Aptamer becomes stem
Aptamer locked nucleotides become loops
Aptamer locked nucleotides becomes both stem and loop.
Aptamer locked nucleotides becomes multi loop and stem

BIG DIFFERENCES IN NUMBERS OF BASE PAIRS BETWEEN THE STATES

The percentage is for the highest score in that lab. The numbers afterwards are the number for the differences in base pairs among the unbound and the bound shape. (Hairpin barcode not counted in.) I decided to add a minus in front of the labs that had more pairs in the unbound shape. And sorted them after score.

Top Notch (100%) -1
My screw-up corrected (99%) -5
LabPuz02 (96%) -2
Will it bind? (96%) 1
FMN Aptamer 2.0 (95%) 3
Hair trigger (95%) 0
Simple RNA Switch (94%) 1
Stratospheric (93%) 0
FMN Switch 2.0 (92%) -4
Lay down and jump (90%) 2
Alive and kicking (89%) 3
Bistable (88%) 0
LS2 (88%) 1
Water snake redux (88%) -3
Day 2 (86%) 1
McSwitch (85%) -3
Phase II (84%) -1
Chirality (83%) 0
Switch test 1 (82%) 1
Anchor (81%) -6
Nincompoop (78%) 3
Bound state has a zigzag by steveclark (73%) 1
Lines (45%) 7

I see that Lines and Anchor, probably have too big a difference in base pairs, between the two states.

NUMBER OF BASE PAIRS IN THE SWITCH AND HARDNESS

I added in parenthesis is the number of base pairs in bound and unbound state. ( ) = (bound-unbound)

Top Notch (100%) -1 (17-18)
My screw-up corrected (99%) -5 (4-9)
LabPuz02 (96%) -2 (13-15)
Will it bind? (96%) 1 (24-23)
FMN Aptamer 2.0 (95%) 3 (10-7)
Hair trigger (95%) 0 (16-16)
Simple RNA Switch (94%) 1 (7-6)
Stratospheric (93%) 0 (16-16)
FMN Switch 2.0 (92%) -4 (12-16)
Lay down and jump (90%) 2 (18-16)
Alive and kicking (89%) 3 (20-17)
Bistable (88%) 0 (16-16)
LS2 (88%) 1 (14-13)
Water snake redux (88%) -3 (16-19)
Day 2 (86%) 1 (17-16)
McSwitch (85%) -3 (16-19)
Phase II (84%) -1 (16-15) [10-11]
Chirality (83%) 0 (14-14)
Switch test 1 (82%) 1 (16-17)
Anchor (81%) -6 (13-19)
Nincompoop (78%) 3 (14-11)
Bound state has a zigzag by steveclark (73%) 1 (22-23)
Lines (45%) 7 (20-13)

Here a pattern does emerge. Top notch stick out from it. But the switches with a higher number of base pairs pr puzzle, seems to have a harder time getting a high score. However if you do remember, Top notch is the only one and rare lab, where only a small portion of the base pairs are actually switching. So for now it looks like switch ability is somehow coupled with number of switching base pairs.

NUMBER OF ACTUAL SWITCHING BASE PAIRS AND HARDNESS

I decided to look at the numbers of actual switching base pairs. Labs sorted after top scorer. Number for difference in base pairs in ( ). Number for difference in actual switching base pairs in [ ].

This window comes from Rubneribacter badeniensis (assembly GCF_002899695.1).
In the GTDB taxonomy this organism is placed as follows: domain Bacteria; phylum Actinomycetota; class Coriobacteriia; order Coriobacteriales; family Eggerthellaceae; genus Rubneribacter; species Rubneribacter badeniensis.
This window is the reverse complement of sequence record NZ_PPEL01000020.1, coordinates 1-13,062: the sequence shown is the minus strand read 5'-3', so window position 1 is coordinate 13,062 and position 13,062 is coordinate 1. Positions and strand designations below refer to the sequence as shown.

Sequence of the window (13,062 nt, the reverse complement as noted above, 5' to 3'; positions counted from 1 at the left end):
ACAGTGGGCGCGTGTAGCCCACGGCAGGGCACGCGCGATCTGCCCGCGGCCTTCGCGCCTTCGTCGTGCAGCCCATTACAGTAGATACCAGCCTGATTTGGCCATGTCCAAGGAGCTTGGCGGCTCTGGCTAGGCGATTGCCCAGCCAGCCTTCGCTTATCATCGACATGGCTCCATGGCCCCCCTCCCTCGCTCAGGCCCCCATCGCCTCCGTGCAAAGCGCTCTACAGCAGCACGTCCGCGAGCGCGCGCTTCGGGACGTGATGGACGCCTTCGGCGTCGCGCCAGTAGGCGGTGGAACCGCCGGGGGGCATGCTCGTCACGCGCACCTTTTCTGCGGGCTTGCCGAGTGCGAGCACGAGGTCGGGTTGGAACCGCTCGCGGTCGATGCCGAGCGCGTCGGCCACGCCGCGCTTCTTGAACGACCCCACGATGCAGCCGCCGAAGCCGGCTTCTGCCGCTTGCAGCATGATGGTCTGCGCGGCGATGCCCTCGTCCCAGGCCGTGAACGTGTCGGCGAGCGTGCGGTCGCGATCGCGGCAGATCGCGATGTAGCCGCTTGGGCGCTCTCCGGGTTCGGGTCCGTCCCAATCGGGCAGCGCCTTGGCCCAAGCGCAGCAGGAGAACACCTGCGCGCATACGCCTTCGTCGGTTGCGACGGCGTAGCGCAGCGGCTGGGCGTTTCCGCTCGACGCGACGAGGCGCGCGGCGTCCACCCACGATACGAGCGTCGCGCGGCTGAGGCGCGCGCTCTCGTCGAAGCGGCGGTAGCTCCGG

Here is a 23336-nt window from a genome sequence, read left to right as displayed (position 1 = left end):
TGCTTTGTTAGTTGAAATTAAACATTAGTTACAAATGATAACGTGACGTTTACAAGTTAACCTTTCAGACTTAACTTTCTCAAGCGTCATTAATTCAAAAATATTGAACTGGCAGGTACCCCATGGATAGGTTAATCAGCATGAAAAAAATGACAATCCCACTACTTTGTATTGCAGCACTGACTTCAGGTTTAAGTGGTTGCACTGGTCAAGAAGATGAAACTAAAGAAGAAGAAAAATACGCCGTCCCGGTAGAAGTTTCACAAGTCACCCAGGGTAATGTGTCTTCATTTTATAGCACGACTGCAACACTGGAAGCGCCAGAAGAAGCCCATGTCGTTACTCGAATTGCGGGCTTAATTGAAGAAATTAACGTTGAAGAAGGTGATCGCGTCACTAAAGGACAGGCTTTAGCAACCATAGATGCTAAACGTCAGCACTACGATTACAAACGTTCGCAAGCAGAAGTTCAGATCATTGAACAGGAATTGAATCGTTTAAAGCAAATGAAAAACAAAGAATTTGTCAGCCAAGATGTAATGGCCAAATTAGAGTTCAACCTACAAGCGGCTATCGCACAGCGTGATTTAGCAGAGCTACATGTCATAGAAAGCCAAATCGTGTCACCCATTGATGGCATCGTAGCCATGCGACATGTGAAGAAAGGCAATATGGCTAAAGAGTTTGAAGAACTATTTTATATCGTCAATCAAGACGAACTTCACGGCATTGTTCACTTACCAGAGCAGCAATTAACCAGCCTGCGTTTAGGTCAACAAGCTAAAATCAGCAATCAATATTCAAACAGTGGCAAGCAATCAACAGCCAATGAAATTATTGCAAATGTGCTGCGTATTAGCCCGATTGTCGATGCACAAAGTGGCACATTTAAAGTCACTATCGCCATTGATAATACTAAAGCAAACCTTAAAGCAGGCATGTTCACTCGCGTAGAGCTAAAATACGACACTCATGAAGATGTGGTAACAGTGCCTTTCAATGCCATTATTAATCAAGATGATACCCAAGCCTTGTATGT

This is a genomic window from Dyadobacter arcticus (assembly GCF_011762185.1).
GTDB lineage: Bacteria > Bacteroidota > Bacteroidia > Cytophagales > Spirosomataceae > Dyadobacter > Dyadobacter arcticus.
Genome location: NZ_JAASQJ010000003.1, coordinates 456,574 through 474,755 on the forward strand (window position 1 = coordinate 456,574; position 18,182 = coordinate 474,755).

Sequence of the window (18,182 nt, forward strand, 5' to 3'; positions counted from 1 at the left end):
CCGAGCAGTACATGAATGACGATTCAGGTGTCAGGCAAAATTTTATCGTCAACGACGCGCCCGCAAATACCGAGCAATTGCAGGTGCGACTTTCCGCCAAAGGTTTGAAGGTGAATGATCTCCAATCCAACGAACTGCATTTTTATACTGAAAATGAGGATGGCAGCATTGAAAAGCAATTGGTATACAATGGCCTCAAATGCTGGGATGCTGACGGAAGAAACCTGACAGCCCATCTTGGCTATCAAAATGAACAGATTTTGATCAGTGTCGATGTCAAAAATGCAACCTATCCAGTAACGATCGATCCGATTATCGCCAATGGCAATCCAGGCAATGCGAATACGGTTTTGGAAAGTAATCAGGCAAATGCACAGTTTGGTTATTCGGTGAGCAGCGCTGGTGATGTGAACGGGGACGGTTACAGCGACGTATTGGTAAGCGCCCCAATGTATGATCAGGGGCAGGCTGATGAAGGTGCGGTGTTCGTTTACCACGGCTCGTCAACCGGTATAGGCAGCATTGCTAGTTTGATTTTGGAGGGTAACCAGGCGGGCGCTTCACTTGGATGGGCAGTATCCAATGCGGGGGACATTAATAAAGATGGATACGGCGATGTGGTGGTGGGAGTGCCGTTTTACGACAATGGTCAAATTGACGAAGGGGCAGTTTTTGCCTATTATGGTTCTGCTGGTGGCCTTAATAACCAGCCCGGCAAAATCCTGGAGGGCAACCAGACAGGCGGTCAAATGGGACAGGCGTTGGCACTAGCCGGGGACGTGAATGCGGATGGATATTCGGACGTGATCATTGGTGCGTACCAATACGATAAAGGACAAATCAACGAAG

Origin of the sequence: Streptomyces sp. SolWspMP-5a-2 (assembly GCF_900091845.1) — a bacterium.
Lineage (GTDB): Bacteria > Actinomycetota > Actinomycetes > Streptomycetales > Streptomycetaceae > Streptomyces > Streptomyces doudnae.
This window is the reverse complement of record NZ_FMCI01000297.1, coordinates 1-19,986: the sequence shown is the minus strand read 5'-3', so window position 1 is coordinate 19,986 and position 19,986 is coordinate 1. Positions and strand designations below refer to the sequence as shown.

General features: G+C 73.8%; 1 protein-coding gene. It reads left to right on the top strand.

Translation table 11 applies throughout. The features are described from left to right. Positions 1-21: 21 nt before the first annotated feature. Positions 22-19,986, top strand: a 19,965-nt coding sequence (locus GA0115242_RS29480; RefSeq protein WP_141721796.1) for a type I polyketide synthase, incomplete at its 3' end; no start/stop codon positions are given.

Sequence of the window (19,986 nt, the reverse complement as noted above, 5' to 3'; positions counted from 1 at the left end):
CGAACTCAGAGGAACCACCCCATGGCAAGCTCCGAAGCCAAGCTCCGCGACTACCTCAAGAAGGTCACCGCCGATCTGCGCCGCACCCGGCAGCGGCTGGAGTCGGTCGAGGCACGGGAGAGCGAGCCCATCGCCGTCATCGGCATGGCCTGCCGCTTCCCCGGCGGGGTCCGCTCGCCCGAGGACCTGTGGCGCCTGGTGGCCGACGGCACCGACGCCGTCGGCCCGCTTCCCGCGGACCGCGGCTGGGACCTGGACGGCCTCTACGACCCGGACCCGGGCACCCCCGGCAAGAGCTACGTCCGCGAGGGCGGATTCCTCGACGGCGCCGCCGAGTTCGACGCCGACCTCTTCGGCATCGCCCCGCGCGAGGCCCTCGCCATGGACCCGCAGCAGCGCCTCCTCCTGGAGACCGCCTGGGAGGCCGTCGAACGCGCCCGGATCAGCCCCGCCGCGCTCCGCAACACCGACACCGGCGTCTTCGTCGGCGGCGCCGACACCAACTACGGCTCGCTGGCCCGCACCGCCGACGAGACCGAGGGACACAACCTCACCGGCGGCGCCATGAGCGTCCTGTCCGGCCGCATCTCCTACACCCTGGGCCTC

Top Notch (100%) -1 (17-18) [5-6]
My screw-up corrected (99%) -5 (4-9) [4-9]
LabPuz02 (96%) -2 (13-15) [4-6]
*Will it bind? (96%) 1 (23-24) [23-24]
FMN Aptamer 2.0 (95%) 3 (10-7) [10-7]
Hair trigger (95%) 0 (16-16) [8-8]
Simple RNA Switch (94%) 1 (7-6) [7-6]
Stratospheric (93%) 0 (16-16) [4-4]
FMN Switch 2.0 (92%) -4 (12-16) [12-16]
Lay down and jump (90%) 2 (18-16) [15-12]
Alive and kicking (89%) 3 (20-17) [10-7]
Bistable (88%) 0 (16-16) [4-4]
LS2 (88%) 1 (14-13) [14-13]
Water snake redux (88%) -3 (16-19) [16-19]
Day 2 (86%) 1 (17-16) [17-16]
McSwitch (85%) -3 (16-19) [16-19]
Phase II (84%) -1 (16-15) [10-11]
Chirality (83%) 0 (14-14) [8-8]
Switch test 1 (82%) 1 (16-17)
Anchor (81%) -6 (13-19) [6-12]
Nincompoop (78%) 3 (14-11) [12-9]
Bound state has a zigzag by steveclark (73%) 1 (22-23) [13-14]
Lines (45%) 7 (20-13) [20-13]

It looks like the labs with the so far highest scores, have a relatively low amount of actual switching bases. It seems very logical that it is easier to get a small amount of base pairs to switch fully than to do the same with a huge amount of base pairs.

The long stringed design Will it bind, sticks out from the picture. So is it easier to get a stem to move along itself? It could really look like it. I have also been wondering about the pattern I have been seeing in the lab solves. Repetitive patterns that I would normally have deemed bad for the stems sticking ability seemed to have thrived. Like lots of AU’s totally not alternating, something that sometimes do causes slide. (Which just happen to be very useful here.) The highest scoring designs overall has this pattern, except Starry’s design that only has it to some degree. They are stitched up with a few GC-pairs and some GU’s pairs to help the switch happen.

This pattern (GUG...) if in excess usually causes trouble in static labs.

Starrys winner: